Often, a filmmaker’s first feature is suggestive of their later work: signature stylistics, characters, and cinematographic flourishes are often revealed in their first film. Blood Simple–the Coens’ debut–features a lot of their assorted tics and recurring themes:from dark humor to amoral characters to complex plotting to neo-noir elements, it’s a primary on how their later dramas would be constructed. Is it their best movie? No, but it’s an important one in their overall career.
The plot: a bartender suspects his wife is cheating on him with one of his bartenders, so he hires a private investigator to find out. Upon receiving proof, the husband hires the PI to kill his wife and her lover; but the detective double-crosses him, killing the husband, emptying out his safe, and framing his wife for the murder. But there are a lot more violent twists left in this story before it’s over…
Made for just $1.5 million, Blood Simple but the Coen Bros on the map and established Frances McDormand–who’s married to Joel Coen–as a motion picture actress. A critical hit, Blood Simple’s reputation has only gone up since its initial release.
8. The Hudsucker Proxy
Waring Hudsucker has just leapt to his death from the top floor of his New York City skyscraper and scheming board member to his company Sidney Mussburger (Paul Newman) couldn’t be happier. Immediately coming up with a plan to tank the company by putting an idiot in charge so they can short the stock, Mussburger finds said idiot in new hire Norville Barnes (Tim Robbins), a green Midwesterner who goes from the mail room to president of the company in just one day.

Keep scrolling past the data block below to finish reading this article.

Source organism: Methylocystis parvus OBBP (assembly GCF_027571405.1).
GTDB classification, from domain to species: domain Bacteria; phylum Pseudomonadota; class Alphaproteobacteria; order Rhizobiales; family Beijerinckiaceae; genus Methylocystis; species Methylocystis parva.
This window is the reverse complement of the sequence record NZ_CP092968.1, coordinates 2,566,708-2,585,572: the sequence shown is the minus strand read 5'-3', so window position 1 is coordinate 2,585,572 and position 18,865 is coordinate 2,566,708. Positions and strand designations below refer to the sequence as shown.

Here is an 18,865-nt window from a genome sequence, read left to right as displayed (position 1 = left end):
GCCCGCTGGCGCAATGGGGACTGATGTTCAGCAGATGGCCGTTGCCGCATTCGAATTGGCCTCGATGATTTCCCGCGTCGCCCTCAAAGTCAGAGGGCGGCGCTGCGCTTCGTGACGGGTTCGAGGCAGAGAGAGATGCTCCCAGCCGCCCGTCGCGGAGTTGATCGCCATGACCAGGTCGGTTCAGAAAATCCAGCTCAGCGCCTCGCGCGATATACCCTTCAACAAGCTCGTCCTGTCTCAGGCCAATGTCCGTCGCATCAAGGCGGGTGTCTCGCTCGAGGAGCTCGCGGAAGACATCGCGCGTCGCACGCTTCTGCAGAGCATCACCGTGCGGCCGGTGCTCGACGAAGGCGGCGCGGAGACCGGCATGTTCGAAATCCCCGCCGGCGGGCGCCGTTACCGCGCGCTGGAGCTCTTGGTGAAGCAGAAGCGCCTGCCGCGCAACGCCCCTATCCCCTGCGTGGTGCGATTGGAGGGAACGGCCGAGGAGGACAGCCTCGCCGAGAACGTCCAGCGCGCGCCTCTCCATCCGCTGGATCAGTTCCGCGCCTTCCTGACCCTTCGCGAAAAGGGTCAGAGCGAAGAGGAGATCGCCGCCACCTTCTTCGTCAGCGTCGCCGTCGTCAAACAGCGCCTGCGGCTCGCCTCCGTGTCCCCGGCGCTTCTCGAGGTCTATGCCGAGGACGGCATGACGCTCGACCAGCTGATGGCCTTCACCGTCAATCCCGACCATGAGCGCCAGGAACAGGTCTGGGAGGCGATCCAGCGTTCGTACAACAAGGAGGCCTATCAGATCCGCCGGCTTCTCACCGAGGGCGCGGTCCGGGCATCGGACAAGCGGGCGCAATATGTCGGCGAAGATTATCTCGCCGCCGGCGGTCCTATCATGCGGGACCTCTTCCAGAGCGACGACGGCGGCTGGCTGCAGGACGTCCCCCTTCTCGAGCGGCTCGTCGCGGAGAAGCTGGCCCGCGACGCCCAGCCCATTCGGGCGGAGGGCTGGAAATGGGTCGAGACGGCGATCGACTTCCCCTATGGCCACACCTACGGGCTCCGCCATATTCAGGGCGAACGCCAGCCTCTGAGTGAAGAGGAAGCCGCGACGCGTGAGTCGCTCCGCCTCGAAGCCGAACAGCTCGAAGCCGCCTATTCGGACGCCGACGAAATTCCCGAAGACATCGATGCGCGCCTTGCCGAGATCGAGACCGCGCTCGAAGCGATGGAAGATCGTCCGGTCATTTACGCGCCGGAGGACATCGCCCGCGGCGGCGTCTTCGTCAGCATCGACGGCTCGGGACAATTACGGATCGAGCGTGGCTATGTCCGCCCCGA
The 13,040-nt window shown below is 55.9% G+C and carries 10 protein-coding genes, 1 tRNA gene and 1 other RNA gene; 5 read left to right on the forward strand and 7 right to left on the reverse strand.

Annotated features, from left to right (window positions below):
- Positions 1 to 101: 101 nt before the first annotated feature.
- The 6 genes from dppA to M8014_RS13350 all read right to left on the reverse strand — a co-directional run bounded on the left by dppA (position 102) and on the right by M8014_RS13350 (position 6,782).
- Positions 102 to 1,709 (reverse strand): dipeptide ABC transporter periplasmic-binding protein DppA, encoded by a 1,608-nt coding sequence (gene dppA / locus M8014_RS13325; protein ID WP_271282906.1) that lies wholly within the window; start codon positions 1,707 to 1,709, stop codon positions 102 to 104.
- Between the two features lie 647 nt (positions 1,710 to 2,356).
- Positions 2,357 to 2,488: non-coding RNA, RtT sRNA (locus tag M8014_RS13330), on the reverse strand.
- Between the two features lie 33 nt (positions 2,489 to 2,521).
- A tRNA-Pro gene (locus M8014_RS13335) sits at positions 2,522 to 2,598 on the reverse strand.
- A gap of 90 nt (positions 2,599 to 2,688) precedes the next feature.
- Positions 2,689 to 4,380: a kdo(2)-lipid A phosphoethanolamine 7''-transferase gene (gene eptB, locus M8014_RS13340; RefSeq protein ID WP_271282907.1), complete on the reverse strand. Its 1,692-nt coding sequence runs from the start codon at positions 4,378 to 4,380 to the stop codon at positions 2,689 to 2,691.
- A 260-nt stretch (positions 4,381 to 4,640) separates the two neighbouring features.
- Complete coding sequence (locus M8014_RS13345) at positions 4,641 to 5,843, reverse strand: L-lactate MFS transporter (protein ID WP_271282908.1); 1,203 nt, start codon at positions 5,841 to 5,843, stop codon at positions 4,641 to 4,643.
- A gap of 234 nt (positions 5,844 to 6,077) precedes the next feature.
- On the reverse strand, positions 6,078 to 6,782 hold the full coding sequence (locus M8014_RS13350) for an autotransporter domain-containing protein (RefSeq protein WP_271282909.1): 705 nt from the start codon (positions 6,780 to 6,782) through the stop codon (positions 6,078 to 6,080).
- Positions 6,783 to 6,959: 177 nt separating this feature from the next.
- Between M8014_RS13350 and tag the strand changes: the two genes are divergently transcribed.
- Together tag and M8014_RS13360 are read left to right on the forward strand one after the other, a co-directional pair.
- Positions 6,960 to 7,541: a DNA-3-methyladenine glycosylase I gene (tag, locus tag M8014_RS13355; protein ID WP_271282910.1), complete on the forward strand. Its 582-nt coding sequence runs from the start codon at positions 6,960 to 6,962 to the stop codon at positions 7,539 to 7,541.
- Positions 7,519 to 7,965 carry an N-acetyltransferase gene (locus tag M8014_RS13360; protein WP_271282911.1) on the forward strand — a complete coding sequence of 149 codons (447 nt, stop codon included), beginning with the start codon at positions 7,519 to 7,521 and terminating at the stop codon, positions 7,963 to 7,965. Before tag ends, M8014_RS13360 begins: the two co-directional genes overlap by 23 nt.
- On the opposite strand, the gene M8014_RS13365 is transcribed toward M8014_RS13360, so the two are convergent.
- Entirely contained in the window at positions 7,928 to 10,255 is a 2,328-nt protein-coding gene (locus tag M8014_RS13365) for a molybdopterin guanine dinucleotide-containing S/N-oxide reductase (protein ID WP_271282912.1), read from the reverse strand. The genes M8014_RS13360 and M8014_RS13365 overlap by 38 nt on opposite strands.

But Barnes is less stupid than he appears (although still plenty stupid), and ace reporter Amy Archer (played to fast-talking perfection by Jennifer Jason Leigh) cons her way into Norville’s life to get the scoop as to how this nobody became an overnight success. But there’s a spanner in the works–or more accurately, a hula hoop–when Norville invents the novelty toy, thereby making the company even more successful and threatening to ruin Mussburger’s plan.
This bit of wackiness is the Coen Brothers’ ode to one of their biggest influences, the screwball comedy. All of the characters are caricatures, and the heightened physical comedy and Art Deco-inspired set design attest to its genre influence, and although set in the closing weeks of 1958, it comes across as taking place in the 1930s.
While it opened to mixed reviews and was a box office bomb, critical reassessment over the years has risen its stature among the Coen Brothers’ work and it now enjoys a cult following. A funny and visually stunning film, The Hudsucker Proxy ranks among some of their best comedies and is one of their most underseen–and underappreciated–films.
7. Miller’s Crossing
A mob war breaks out between the Irish and Italian mafia when one side declares its intent to kill bookie Bernie Bernbaum (John Turturro). Since his sister Vera (Marcia Gay Harden) is with the leader of the Irish side, they offer him protection–but Tom Reagan (Gabriel Byrne), who’s also carrying on an affair with Vera, tries to persuade his boss Leo (Albert Finney) to drop the protection before things escalate.
After an attempt on Leo’s life, Tom’s given the go-ahead to kill Bernie in the woods at Miller’s Crossing to end the war. But after Bernie pleads with him, Tom lets him go–a good deed that goes not go unpunished, as he soon finds out.
Miller’s Crossing is a neo-noir gangster film by the Coens, whose influences from hard-boiled detective novels and gangster films are explicit throughout. Moody and stylish, with Byrne and Turturro turning in outstanding performances, the film was critically acclaimed but not a success upon its release. A unique crime thriller that pays homage to the materials that influenced and inspired its creation, Miller’s Crossing is one of the Coen Brothers’ many masterpieces.